On May 1, 1886, in booming, industrial Chicago, at least 30,000 workers walked off the job in what would become one of the most famous rallies for a shorter workweek in America. The shutdown left the usually smoke-filled skies eerily clear. The "great refusal," as it is sometimes known, ultimately resulted in a confrontation a few days later between police and protesters that left several people on both sides dead. In a courtroom spectacle, eight demonstrators were convicted of murder, and seven of those eight were sentenced to death. One killed himself in jail and four were hanged in public.
Still, protests continued, as did bloodshed, until the passing of the Fair Labor Standards Act in 1938 enshrined the modern weekend for all workers. Americans had finally achieved the promise of an eight-hour day and 40-hour workweek, a buttress against the Industrial Revolution's crippling workload.
Less than a century later, however, the weekend has been eroded by overbooked schedules, pinging devices and encroaching work demands. It took decades for American workers to wrest a precious fraction of their week's hours away from the iron grip of the factory boss. Yet for many of today's workers, the concept of 48 work-free hours is an anachronism. The weekend as it was originally envisioned is being lost.
Importantly, while the weekend is a relatively new invention, the five-day workweek was not a solely altruistic creation. Henry Ford was an early adopter of the five-day workweek after realizing that a weekend could both keep workers happy and give them an incentive to spend — which might make him even more money. "People who have more leisure must have more clothes," he said. "They eat a greater variety of food. They require more transportation in vehicles."
In that moment Ford, probably by accident, articulated a societal contradiction that continues to this day: The modern, Western weekend is both a time of rest and a tool of capitalism. A Marxist might view the weekend as an act of corporate trickery, a dangling carrot that keeps workers tethered to their jobs. But nineteenth century advocates held up the 40-hour workweek as a two-sided coin, a boon to both labor and industry. Shorter workdays would lead to the creation of jobs for those without them and leisure for those already employed. A higher standard of living for all workers would mean more consumption, and consumption would stimulate the economy, creating more jobs.
So why are today's workers increasingly finding it so difficult to just stop working? In a fragile economy, performing busyness can seem like a necessary survival tactic. Taking a weekend off might appear disloyal or even weak — a risk when everyone feels replaceable.
Technology, too, has played a role in the loss of the weekend. Our ever-evolving smart phones and other devices mean that for many white-collar workers, leaving the office on Friday is a hollow gesture: they carry their offices on their phones. The modern employee is forever on call, and constant connectivity eradicates the line between leisure and labor. Meanwhile, the "gig economy," the patchwork model that's the new employment reality, chops time into ever-smaller pieces, divvied out among obligations.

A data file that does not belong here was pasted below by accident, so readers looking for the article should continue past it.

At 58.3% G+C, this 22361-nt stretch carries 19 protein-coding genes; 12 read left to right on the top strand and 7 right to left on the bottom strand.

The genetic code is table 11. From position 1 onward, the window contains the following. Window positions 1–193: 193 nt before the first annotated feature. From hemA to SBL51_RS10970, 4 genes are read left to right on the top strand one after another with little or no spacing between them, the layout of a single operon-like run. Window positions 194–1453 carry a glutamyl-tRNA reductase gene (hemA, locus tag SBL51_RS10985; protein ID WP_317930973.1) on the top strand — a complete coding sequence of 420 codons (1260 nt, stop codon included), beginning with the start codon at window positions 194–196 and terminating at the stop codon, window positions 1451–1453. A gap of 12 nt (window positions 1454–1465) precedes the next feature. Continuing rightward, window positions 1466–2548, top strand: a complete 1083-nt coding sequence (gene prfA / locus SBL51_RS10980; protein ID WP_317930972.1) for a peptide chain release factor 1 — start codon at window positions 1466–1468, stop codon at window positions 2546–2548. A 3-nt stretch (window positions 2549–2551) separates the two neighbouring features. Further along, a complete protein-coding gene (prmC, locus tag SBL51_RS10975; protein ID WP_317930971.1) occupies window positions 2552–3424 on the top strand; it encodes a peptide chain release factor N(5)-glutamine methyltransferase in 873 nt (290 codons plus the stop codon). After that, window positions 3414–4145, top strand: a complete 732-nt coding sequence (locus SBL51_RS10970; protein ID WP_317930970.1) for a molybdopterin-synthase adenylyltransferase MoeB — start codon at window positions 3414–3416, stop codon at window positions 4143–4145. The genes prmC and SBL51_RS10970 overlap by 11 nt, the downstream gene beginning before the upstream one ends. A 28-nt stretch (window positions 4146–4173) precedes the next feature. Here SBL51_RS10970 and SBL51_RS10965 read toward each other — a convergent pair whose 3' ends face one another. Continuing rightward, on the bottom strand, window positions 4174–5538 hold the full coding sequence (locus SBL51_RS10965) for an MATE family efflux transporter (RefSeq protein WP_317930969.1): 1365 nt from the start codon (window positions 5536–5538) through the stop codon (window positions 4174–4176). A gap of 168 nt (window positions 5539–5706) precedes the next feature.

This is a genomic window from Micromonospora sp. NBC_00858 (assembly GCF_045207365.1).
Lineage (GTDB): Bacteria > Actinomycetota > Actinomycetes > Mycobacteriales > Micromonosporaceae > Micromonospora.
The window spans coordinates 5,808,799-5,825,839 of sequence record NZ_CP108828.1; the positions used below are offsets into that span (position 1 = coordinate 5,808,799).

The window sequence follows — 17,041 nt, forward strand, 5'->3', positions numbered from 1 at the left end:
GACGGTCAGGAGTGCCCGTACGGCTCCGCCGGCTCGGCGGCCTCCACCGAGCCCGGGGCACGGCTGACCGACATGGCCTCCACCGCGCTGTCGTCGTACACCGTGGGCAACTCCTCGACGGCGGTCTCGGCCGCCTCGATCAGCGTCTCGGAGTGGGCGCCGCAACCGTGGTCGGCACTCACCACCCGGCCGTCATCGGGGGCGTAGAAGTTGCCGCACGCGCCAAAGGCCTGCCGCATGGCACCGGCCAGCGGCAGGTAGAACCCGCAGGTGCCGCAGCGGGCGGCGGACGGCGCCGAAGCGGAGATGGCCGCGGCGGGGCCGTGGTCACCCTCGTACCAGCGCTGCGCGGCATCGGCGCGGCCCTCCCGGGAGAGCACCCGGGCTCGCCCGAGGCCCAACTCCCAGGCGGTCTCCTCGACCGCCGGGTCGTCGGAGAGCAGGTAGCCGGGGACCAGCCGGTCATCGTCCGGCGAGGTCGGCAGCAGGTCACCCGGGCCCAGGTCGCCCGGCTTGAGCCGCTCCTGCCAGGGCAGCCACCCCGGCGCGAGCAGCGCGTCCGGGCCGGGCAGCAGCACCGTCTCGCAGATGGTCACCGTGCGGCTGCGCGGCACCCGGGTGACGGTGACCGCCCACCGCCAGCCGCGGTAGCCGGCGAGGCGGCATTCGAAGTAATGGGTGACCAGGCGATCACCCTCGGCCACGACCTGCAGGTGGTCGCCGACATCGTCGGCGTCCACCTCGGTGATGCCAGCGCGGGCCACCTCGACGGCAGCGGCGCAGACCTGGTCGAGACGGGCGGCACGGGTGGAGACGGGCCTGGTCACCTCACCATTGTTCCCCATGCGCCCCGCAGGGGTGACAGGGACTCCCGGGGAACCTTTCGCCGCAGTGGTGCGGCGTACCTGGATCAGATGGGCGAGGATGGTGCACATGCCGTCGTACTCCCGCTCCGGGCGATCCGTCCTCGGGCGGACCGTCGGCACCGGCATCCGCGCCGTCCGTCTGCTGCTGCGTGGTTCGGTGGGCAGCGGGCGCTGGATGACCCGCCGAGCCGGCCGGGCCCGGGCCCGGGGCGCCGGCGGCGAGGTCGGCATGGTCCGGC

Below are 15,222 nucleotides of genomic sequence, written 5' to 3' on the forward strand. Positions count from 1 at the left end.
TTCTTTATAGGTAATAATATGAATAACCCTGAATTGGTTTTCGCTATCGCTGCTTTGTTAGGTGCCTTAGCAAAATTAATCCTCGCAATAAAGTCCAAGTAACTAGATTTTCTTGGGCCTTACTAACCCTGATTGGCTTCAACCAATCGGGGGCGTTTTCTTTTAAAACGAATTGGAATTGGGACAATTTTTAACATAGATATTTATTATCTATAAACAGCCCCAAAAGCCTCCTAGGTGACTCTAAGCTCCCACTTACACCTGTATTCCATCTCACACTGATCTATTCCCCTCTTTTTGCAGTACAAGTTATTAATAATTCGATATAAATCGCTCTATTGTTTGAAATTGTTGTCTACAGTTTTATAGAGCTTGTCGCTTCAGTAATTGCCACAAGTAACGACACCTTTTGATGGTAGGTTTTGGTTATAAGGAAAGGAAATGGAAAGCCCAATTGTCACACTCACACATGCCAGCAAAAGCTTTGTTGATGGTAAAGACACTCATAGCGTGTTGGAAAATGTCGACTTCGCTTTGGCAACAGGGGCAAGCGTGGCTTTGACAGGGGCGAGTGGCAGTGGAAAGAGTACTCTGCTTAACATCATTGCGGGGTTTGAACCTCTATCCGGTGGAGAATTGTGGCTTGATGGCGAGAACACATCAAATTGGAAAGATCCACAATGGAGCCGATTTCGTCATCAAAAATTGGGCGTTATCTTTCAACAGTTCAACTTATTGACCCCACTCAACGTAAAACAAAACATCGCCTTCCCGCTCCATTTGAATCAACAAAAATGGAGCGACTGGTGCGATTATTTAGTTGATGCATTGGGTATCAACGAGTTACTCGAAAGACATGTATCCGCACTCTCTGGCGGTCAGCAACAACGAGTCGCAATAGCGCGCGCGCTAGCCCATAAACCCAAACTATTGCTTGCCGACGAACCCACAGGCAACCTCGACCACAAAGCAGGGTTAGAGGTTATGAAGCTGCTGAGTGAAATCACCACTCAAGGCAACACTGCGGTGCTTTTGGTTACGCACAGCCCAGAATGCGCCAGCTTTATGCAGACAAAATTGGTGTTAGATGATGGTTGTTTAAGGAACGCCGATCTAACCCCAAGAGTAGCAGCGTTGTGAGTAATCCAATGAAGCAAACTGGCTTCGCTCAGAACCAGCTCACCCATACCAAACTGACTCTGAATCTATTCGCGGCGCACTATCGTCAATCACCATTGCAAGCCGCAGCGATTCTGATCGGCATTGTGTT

According to Intuit, 34 percent of the American workforce is now freelance, a number expected to rise to 43 percent by the year 2020. When I was writing my book "The Weekend Effect," I spoke to many contract workers about what their weekends looked like, and more than a few — especially those under 30 — would laugh really, really hard at the very idea of a "weekend."
So at what point do we declare a world without weekends a public interest issue? Here's a short list of the very real effects of being perpetually "on." Our bodies literally release stress hormones when the email inbox pings. Too much time on our devices means we lose the ability to focus. Working long hours brings weight gain and increases anxiety levels.
Meanwhile, a study published in medical journal "Lancet" shows that the risk of stroke among employees who work 55 or more hours per week is 33 percent higher than those with a 35- to 40-hour week. And overworked and exhausted employees are less productive, according to decades of research, including a 2014 study by John Penceval of Stanford.
The weekend may be forever entangled in capitalism, but it's also an opportunity to step out of that machine, even briefly. Taking the weekend off isn't just about productivity — it also makes you a better person. Humans possess a deep, unassailable need for repose. Hindus, Buddhists, Taoists all exhort a day of rest. Islam's Friday prayers and the Judeo-Christian conception of Sabbath — the scaffolding of the weekend — all ordain space in the week in which to be a person outside of work.
The weekend should be, and has been, a time of congregation and reflection, an edict that there will be neither working nor spending. It's the time in the week to practice the art of being human. With work quelled, space opens up in which to be with others, or in solitude with the self — or both. The clock that propels us all those other days is silenced (or quieted, at least), and time opens up, awakening our own desires, our thoughts and impulses, our creativity.
Workers — and employers — must remember what their great-grandparents fought (and sometimes died) for. Taking a weekend off shouldn't feel rebellious. It might upend our deeply held, work-first values, but we need to re-imagine a week where free time is considered as valuable, as sacred, as work.
Katrina Onstad is a Toronto-based writer whose award-winning journalism has appeared in publications including The New York Times, the Guardian, and New York Magazine.
This piece is an edited excerpt from Onstad's book "The Weekend Effect: The Life Changing Effects of Taking Time Off and Challenging the Cult of Overwork."